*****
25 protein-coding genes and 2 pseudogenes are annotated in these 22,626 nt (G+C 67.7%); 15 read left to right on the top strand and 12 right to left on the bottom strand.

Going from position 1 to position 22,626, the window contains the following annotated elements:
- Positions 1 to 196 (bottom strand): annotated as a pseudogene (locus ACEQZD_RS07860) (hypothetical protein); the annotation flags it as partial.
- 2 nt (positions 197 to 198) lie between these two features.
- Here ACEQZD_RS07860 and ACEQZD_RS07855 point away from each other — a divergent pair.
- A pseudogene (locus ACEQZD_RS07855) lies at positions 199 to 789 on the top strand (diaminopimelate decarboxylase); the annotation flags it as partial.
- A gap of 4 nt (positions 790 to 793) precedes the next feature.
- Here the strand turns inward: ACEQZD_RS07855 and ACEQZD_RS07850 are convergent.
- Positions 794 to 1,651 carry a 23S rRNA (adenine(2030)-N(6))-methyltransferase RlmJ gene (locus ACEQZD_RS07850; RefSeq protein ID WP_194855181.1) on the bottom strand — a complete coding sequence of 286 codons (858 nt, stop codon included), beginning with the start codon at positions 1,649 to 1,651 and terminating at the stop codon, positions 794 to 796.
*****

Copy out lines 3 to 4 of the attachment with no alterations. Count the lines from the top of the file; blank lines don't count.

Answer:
- Positions 1 to 196 (bottom strand): annotated as a pseudogene (locus ACEQZD_RS07860) (hypothetical protein); the annotation flags it as partial.
- 2 nt (positions 197 to 198) lie between these two features.